Taking a page from the playbooks of United (Mileage Plus Award Accelerator) and US Airways (Dividend Miles Multiplier), American is now offering AAdvantage members the opportunity to purchase extra miles when flying on American.
As always with such offers, the question comes down to price: how much those extra miles cost, and how much they're worth.
With American's new Mileage Multiplier, AAdvantage members can choose to purchase double or triple the base miles normally earned for any American, American Eagle, or AmericanConnection flight for about 3 cents each, plus a 7.5 percent federal excise tax.
The bonus miles must be purchased within 24 hours of the member's flight, either at an airport self-service check-in machine or when checking in online at AA.com.
Taking an example from American's press release, AAdvantage members normally earn 1,121 base miles for flights between Dallas and Miami. With Mileage Multiplier, travelers could pay $34 to earn an extra 1,121 miles for that flight, or $68 to earn an extra 2,242 miles.
Mileage Multiplier purchases are non-refundable.
Deal or No Deal
There are several ways to evaluate Mileage Multiplier.
First, in relative terms, is it competitive with the Award Accelerator offered by United, an airline that American competes head-to-head with?
While the prices hover around 3 cents per mile in both cases, United includes the 7.5 percent federal excise tax in its rates while American does not. So American's final price will be 7.5 percent higher than United's. Is an American mile worth 7.5 percent more than a United mile?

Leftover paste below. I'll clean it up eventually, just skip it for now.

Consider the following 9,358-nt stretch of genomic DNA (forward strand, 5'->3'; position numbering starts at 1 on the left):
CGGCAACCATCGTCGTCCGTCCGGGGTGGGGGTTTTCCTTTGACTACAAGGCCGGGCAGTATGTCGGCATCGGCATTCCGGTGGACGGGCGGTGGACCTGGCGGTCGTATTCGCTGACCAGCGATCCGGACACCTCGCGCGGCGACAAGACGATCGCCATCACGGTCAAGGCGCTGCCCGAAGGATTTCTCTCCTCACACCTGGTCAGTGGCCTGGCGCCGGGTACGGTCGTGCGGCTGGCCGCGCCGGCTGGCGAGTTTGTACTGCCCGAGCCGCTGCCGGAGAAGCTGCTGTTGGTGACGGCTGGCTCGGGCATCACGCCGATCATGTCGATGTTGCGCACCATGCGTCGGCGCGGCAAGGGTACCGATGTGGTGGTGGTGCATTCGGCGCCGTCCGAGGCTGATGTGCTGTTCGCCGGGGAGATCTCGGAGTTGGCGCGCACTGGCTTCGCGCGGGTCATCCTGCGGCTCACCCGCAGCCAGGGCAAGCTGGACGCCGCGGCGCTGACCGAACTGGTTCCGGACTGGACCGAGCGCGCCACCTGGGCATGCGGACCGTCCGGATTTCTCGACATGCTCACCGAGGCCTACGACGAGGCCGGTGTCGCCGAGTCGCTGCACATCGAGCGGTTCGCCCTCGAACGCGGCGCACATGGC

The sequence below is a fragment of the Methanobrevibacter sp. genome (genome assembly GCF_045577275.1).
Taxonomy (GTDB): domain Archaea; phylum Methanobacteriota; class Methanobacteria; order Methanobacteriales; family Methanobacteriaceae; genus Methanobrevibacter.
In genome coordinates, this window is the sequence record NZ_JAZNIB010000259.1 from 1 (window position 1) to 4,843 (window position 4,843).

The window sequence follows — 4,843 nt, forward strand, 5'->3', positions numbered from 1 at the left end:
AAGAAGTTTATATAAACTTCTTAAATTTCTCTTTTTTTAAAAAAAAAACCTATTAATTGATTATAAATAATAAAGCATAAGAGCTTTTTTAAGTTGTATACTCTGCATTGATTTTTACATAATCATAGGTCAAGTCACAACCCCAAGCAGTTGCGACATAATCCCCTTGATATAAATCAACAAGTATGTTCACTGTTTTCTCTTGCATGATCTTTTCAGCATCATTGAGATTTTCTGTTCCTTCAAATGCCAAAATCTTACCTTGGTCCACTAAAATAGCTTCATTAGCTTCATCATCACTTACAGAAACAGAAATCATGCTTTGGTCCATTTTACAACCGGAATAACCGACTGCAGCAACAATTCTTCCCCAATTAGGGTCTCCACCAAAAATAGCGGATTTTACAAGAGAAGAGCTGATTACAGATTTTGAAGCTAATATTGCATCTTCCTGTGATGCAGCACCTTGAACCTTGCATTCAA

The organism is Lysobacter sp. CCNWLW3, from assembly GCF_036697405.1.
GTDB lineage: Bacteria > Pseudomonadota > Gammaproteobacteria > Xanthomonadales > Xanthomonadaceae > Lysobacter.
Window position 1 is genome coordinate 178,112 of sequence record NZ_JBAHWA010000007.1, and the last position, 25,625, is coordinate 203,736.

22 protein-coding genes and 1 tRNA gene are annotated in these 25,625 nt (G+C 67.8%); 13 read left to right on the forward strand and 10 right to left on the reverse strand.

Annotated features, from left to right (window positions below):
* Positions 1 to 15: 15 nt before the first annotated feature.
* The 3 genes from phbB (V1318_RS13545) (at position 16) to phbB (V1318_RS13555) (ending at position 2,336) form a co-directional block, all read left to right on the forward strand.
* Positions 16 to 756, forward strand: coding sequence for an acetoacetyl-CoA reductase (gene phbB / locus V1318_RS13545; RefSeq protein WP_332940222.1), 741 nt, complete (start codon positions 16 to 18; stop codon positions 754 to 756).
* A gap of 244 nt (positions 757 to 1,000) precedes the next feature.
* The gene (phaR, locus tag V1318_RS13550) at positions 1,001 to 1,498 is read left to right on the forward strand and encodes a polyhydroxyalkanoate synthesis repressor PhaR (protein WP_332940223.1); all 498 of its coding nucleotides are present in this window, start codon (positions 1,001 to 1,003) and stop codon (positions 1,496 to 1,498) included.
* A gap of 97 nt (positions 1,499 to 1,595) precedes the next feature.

Then there's the question of absolute value: Are AAdvantage miles worth 3 cents apiece? Savvy travelers are certainly capable of recouping that and more, by redeeming their miles for expensive flights and upgrades. But by my calculations, the average value of a frequent flyer mile is around 1.2 cents. So unless buyers make a concerted effort to get outsized value for their miles, they're overpaying at 3 cents each.
It's also worth pondering the underlying logic of Mileage Multiplier. Isn't the basic premise that actual flyers should be able to purchase miles at a better rate than non-flyers? Otherwise, what's the point?
But American already sells miles through buyAAmiles, for between 2 cents and 2.75 cents apiece, plus a $30 service charge. That means that, except when purchasing small lots of miles, where the service fee raises the per-mile cost above 3 cents, it's cheaper to purchase miles through buyAAmiles than through Mileage Multiplier.
American's news release notes that the 3-cents-per-mile price is an "introductory cost." That's usually a signal that prices will eventually rise. And that would make a bad deal even worse.
Bottom line: Mileage Multiplier is a Profit Multiplier for American, and a Dicey Deal for consumers.
Reader Reality Check
What's a frequent flyer mile worth to you?
Are there any circumstances under which you'd buy miles at 3 cents each?